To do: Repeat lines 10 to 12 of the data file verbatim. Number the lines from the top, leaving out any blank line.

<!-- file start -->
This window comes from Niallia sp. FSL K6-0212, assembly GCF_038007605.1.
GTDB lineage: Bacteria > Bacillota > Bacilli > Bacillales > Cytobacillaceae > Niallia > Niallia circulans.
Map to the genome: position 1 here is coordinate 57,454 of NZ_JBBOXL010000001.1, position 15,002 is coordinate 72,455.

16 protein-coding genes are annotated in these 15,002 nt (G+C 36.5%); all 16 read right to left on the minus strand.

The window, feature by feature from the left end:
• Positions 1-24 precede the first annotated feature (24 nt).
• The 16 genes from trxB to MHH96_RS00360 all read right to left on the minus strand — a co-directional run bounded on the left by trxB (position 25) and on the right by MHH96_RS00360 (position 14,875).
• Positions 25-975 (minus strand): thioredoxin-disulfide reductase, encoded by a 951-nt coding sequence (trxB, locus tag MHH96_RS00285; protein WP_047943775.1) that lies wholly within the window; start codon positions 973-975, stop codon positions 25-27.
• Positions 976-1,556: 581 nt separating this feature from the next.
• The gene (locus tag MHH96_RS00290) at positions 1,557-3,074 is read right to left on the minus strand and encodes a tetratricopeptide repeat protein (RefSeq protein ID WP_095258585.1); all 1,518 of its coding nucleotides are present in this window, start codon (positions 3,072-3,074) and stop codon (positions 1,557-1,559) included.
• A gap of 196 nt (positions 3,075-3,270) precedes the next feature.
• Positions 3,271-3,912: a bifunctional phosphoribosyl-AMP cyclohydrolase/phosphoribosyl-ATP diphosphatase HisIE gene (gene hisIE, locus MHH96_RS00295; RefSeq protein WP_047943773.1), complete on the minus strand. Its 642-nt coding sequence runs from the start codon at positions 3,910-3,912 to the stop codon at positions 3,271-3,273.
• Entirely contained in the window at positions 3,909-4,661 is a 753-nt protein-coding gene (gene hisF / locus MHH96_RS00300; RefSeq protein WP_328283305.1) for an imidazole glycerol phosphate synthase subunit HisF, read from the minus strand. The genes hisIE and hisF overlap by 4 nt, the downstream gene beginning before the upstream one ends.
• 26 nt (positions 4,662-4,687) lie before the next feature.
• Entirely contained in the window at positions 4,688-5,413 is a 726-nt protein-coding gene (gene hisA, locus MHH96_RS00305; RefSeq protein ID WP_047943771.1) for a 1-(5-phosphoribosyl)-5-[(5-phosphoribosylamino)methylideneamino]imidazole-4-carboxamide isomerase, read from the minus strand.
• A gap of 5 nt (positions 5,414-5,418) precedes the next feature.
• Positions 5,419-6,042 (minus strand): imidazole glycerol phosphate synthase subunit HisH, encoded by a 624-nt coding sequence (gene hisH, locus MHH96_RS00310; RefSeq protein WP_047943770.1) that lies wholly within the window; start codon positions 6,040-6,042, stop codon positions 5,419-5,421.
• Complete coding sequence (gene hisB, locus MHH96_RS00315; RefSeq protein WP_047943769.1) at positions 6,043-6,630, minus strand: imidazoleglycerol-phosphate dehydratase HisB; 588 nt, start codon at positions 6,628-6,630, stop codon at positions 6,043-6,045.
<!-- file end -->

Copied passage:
• The gene (locus tag MHH96_RS00290) at positions 1,557-3,074 is read right to left on the minus strand and encodes a tetratricopeptide repeat protein (RefSeq protein ID WP_095258585.1); all 1,518 of its coding nucleotides are present in this window, start codon (positions 3,072-3,074) and stop codon (positions 1,557-1,559) included.
• A gap of 196 nt (positions 3,075-3,270) precedes the next feature.
• Positions 3,271-3,912: a bifunctional phosphoribosyl-AMP cyclohydrolase/phosphoribosyl-ATP diphosphatase HisIE gene (gene hisIE, locus MHH96_RS00295; RefSeq protein WP_047943773.1), complete on the minus strand. Its 642-nt coding sequence runs from the start codon at positions 3,910-3,912 to the stop codon at positions 3,271-3,273.